Jessica Walker
And it just as you have such a heart of service, I feel like every hurdle you go through, you're then looking to see how you can help the person following you go through that hurdle with less difficulty. And also shout out to your mom, she sounds like an incredibly strong woman. And I'm sure that they probably where you get a lot of your strength. So I mean, just to kind of wrap up, I mean, I could talk to you for hours. It's so much information for listeners through your story and your perspective and your experience. And one of your missions is to help people transform their lives by encouraging them to take charge of their healing and their wellness. You do this through speaking. What is what does that mean to you taking charge of their healing and wellness and what are some first steps that listeners can take to head down this

path of

healing for themselves.

Brandi Benson
First, I feel like you have to recognize what it is, what is it that you want to do, a lot of people don't feel successful or don't feel like they have any value, because there's no goal. They don't know how to get from a beat, CD, whatever it is, they don't know how to get there. So finding out what it is that you want to do, if you want to be a school teacher, if you want to be a personal trainer, but finding out what your passion is, why you're passionate about it, and what drives you is so important in order to take charge of your life. So you're not feeling like the days just been thrown at you. So now instead of waking up just not knowing what to do or why you're doing certain things, have have to do lists, have some goals, have long term goals, short term goals, daily to do lists, things that will keep you focused on what it is that you're trying to accomplish. So when I say Take, take control back over your life is finding a focus and your passion or your why to what it is that you're doing. Why are you doing this? What are the benefits that you're giving? Or you're receiving? Or that you're providing to somebody? So figure out your goals, what is it that you're trying to do? And then your wellness? Are you eating right? Some people think that drinking seven sodas a day and eating candy all day is is going to be goodness, like no you need, you need Whole Foods, you need a nutritional value inside of your body. Cancer cannot thrive in a body that has high alkalinity in it. So that means you got to cut out those those sugary foods, those those candies, those processed stuff, your body has to be at a nice homeostasis state for you to be able to do and feel your best. So eat well walk exercises, engage in different activities, if you want to pay it if you want to walk your dog for a while, but going outside and being outside in nature. I mean, there's not only vitamin D, that's outside, but there's vitamin K, there's vitamin A, there's vitamin D, there's so much vitamin that the that the sun provides for you. being outside is so good for you. It's like a like a nice little charge. So just doing that just being aware, I feel like being your elite version of yourself is super important. And whatever that is for you just try to be that person. For me, it's you know, I'm always trying to push the envelope, I'm always trying to be better than I was the year before. I always want to surpass these goals that I set for myself this year, I have a goal of attaining some some federal contracts with government for resume advantage, I ended up finding a really great company that's helped me work with this and get my, my, my letter sent out and getting my company eligible for that. So that's why it's like a really big deal for me. And another one, becoming a speaker getting picked picked up by speaker Bureau. That was a huge thing for me that just ended up happening. We're getting the contracts, everything's in motion should be sometime this week. But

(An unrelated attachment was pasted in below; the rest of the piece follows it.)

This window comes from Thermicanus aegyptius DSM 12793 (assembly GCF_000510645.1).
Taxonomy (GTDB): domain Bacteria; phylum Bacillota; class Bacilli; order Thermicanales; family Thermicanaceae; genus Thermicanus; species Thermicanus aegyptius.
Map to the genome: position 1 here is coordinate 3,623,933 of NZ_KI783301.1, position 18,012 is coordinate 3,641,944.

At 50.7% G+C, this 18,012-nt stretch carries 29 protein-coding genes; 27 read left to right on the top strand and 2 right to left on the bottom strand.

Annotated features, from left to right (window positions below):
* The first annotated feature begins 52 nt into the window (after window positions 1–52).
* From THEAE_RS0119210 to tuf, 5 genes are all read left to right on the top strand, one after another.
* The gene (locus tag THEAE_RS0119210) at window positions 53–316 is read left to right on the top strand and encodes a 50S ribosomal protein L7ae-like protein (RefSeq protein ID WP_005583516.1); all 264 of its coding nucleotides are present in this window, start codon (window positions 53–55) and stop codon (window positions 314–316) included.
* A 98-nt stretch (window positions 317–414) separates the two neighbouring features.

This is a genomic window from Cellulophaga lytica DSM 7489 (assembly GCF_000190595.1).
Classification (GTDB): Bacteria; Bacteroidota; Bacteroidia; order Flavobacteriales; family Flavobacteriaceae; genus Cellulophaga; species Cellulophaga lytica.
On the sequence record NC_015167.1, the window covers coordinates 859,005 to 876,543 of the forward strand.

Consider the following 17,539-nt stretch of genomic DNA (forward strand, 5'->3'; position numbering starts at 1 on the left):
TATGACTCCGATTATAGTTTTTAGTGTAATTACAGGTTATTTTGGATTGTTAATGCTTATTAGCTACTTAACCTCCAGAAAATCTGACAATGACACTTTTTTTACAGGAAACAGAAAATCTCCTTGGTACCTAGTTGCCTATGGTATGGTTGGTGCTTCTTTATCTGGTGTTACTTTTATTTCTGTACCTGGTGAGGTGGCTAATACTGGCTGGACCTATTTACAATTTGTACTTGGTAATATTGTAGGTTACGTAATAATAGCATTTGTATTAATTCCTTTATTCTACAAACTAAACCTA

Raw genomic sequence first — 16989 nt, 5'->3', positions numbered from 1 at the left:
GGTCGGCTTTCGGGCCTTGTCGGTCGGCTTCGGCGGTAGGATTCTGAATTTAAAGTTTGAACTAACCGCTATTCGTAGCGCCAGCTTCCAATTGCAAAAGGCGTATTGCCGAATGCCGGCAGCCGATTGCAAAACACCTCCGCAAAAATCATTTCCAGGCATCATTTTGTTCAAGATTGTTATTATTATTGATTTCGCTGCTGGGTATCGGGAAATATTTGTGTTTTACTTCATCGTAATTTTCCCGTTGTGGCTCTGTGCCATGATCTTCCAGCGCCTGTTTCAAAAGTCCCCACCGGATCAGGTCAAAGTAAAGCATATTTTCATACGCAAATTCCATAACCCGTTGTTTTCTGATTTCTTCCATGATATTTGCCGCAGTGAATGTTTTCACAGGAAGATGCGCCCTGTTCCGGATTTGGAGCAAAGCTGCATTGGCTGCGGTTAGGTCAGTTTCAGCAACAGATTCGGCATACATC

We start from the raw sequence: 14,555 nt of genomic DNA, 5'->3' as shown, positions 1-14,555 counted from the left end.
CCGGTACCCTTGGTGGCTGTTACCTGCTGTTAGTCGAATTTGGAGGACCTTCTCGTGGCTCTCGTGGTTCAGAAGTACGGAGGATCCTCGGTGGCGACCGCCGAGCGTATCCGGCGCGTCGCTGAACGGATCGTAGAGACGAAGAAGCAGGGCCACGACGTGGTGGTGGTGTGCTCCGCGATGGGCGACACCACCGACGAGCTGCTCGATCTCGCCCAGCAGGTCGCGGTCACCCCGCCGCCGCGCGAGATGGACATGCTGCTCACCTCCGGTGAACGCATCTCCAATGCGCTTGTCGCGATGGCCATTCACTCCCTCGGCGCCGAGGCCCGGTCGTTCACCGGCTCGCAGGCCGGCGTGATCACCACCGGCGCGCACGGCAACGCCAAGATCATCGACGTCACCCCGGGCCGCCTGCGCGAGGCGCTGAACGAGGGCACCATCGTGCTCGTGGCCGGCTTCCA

Jessica Walker
congratulations. That's awesome.

Brandi Benson
Thank you. I know, it's like anything's possible. If you just write down what it is that you want to do. It will happen, you will start seeing ways and people and circumstances and situations that start to pop up, you know, like, Hey, you know, try this over here. Why don't you come over here? Why don't you do this. And if you're just a little curious of what it is that the world has presented to you, you can have and do and be anything like this world is limitless, anything is possible. It really is. So you just got to find out what it is that you What drives you and what it is that you want to do. Because it's out there and you can have it

Jessica Walker
a powerful message brandy, that's amazing. I so many things can like came to mind when you're saying what you just said I feel like one of the quotes is live your life by design not default, which sounds like exit like exactly what your your message is, is follow your creativity, follow your curiosities, and, and go after it and and i think that that's such a great message to end on here. It has been amazing talking to you, Brandy, I know that people are gonna want to connect with you more for sure. There's so much to learn from everything you've shared today and more. So where is that I'm going to link all of your contact in the show notes. But where would you think is best for people to reach out if they want to connect with you and learn more about what you're doing?

Brandi Benson
Um, I would definitely say reach out to me on instagram because I'm on there all the time.

Yes, that's brandy br a and di l dot Benson bn s o n is my name.

Jessica Walker
Perfect. All right. Thank you so much. Brandy. This is an amazing episode and I'm so grateful to have had you here today.

Brandi Benson
No problem. Thank you for having me. Have a fantastic evening. You too. Bye.